• The FG has introduced a sanction to discourage foreigners from overstaying in the country without visa approval. Depending on the number of days they overstayed, foreigners would have to pay between $200 and $4,000. A foreigner would have exceeded his stay by 56 days before he could be said to have overstayed. According to a document from the interior ministry, citizens of ECOWAS are exempted from the sanction as they can enter and reside in the country without visas. A non-ECOWAS visitor who wished to stay for more than 56 days, but not beyond 90 days would be made to pay a fine of $200, while those who stayed beyond 90 days, but less than 180 days would pay $1000.
  • Lomé in Togo has become West Africa’s major port, surpassing Lagos. A key development backing Lomé was the commissioning of Lomé Container Terminal. It handles close to 890,000 TEU annually, close to 75 percent of Lomé’s total throughput of 1.2 million TEU. The establishment of Lomé Container Terminal is part of a greater trend in West Africa, which sees more and more carriers becoming involved in ports and terminals. In 2017, 285 container ships sailed the seven intercontinental trade lanes to West Africa. Deployed by 24 different operators, their average capacity was 3,300 TEU. The biggest ship, a 13,600 TEU vessel, is operated by MSC in a hub and spoke service, connecting Lomé with a large number of regional ports by feeder.
  • The Nigerian Communications Commission has licensed three new telecom infrastructure companies to fill critical infrastructure gaps as part of moves to attain the 30 per cent broadband penetration. Sammya Limited, formerly Odua Telecoms, had been given approval to lay fibre optic infrastructure in the South-West region excluding Lagos and Fleek Networks was licensed to enable broadband services in the North-West Nigeria. Raeanna has also been licensed to build broadband infrastructure in the South-South region after fulfilling all requirements. This brings the total number of Infracos to six as three other companies had earlier been issued permits as part of the National Broadband Plan of the Nigerian government. Zinox Technologies was licensed in December last year to deploy metropolitan fibre-optic infrastructure in the South-East of the country while Brinks Integrated Solutions won the bid for the North-East region. In 2015, IHS and MainOne emerged winners of the bid and were authorised to lay metropolitan optic fibre for the North-Central, including Abuja and Lagos under the open access model.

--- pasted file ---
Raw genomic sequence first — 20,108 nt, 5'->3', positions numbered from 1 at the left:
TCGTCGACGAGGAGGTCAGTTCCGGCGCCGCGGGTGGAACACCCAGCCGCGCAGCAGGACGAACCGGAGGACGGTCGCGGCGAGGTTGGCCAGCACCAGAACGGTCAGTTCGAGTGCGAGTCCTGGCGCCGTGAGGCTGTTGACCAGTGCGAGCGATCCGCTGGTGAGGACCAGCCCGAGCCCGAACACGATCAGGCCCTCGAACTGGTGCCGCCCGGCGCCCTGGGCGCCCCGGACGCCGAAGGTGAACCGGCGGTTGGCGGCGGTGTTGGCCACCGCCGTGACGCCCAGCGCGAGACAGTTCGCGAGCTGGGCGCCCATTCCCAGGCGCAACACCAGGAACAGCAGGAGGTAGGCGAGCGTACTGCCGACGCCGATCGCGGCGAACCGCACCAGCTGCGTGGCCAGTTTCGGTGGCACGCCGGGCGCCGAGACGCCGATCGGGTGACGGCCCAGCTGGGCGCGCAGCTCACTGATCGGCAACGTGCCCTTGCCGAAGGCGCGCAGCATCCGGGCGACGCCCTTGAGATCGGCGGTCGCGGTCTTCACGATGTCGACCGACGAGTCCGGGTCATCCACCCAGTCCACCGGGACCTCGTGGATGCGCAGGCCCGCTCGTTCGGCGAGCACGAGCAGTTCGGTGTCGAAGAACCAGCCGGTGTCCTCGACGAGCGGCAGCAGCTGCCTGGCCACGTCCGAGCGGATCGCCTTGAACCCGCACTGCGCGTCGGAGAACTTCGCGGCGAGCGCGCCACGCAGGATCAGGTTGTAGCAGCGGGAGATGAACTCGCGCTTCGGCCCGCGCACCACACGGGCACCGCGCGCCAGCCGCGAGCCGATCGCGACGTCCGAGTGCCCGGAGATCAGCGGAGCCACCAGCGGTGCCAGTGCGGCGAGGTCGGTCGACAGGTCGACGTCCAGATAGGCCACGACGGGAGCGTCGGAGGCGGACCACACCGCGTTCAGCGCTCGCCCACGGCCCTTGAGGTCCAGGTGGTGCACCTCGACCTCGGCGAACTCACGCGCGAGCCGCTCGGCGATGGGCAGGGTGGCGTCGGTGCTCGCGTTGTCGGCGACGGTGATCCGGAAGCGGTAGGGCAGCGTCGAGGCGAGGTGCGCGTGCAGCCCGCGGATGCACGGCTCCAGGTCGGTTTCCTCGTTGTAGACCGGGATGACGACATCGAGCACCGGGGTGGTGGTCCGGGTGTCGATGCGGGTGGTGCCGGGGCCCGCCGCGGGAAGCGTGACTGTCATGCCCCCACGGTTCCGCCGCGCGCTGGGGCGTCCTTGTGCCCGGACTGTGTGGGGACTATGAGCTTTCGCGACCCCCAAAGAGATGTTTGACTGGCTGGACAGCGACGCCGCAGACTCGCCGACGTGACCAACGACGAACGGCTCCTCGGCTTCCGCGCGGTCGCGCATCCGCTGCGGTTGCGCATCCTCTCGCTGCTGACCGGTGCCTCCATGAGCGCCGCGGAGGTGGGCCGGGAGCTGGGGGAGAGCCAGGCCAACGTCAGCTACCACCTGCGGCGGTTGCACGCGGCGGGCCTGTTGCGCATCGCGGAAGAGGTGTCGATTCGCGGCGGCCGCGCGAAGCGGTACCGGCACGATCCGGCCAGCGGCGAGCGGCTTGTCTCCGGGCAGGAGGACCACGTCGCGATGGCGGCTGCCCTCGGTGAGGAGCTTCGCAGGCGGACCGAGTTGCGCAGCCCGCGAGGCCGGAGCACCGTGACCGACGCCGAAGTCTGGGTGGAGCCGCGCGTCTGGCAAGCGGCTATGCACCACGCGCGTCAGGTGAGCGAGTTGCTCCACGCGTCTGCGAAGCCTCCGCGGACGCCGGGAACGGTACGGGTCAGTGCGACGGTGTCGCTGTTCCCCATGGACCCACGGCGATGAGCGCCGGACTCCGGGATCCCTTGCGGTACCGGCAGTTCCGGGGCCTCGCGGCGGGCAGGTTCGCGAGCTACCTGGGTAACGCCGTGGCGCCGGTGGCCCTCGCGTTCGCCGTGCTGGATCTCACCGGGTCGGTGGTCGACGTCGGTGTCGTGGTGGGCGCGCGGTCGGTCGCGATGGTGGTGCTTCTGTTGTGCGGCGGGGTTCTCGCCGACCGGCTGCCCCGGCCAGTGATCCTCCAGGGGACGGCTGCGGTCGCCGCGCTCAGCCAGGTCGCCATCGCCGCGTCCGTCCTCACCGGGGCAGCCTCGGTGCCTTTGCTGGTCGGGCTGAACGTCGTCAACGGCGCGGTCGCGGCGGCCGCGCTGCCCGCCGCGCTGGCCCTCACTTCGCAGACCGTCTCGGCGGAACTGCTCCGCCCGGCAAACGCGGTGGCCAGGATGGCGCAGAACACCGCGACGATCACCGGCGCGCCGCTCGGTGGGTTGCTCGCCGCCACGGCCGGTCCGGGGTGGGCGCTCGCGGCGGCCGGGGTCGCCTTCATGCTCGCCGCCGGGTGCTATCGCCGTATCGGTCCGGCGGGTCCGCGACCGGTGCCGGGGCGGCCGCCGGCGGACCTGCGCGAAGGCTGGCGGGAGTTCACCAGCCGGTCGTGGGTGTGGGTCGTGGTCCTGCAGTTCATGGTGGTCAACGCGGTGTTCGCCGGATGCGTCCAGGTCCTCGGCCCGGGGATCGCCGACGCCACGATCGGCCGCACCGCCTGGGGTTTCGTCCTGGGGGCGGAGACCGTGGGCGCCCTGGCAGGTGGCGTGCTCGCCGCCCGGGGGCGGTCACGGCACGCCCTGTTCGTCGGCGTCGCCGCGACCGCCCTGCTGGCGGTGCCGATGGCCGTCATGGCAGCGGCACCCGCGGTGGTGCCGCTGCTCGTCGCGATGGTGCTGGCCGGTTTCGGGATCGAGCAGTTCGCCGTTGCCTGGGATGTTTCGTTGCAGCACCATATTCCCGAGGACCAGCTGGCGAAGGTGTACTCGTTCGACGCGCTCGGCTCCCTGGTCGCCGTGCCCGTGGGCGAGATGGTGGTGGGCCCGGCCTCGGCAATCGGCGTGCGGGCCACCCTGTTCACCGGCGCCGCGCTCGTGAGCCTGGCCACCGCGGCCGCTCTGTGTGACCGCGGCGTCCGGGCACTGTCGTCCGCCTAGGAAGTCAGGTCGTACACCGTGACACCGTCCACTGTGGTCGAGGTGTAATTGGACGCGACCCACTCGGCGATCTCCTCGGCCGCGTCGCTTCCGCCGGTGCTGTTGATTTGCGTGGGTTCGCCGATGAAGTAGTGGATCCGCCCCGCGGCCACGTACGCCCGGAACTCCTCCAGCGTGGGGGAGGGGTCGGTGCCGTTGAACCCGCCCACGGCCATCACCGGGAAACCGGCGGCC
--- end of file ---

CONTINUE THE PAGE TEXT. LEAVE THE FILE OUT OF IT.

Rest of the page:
• A Premium Times investigation shows that the FG is a part owner and shareholder of the troubled telecommunications giant, MTN Nigeria. This investigation comes to the fore amidst a long-running row between the Nigerian authorities and the telecom firm. Recall that the CBN had in August sanctioned MTN Nigeria and four commercial banks, Standard Chartered Bank, Stanbic-IBTC, Citibank and Diamond Bank, for alleged financial infractions, where the bank a refund of about $8.13 billion allegedly repatriated illegally out of Nigeria through the banks.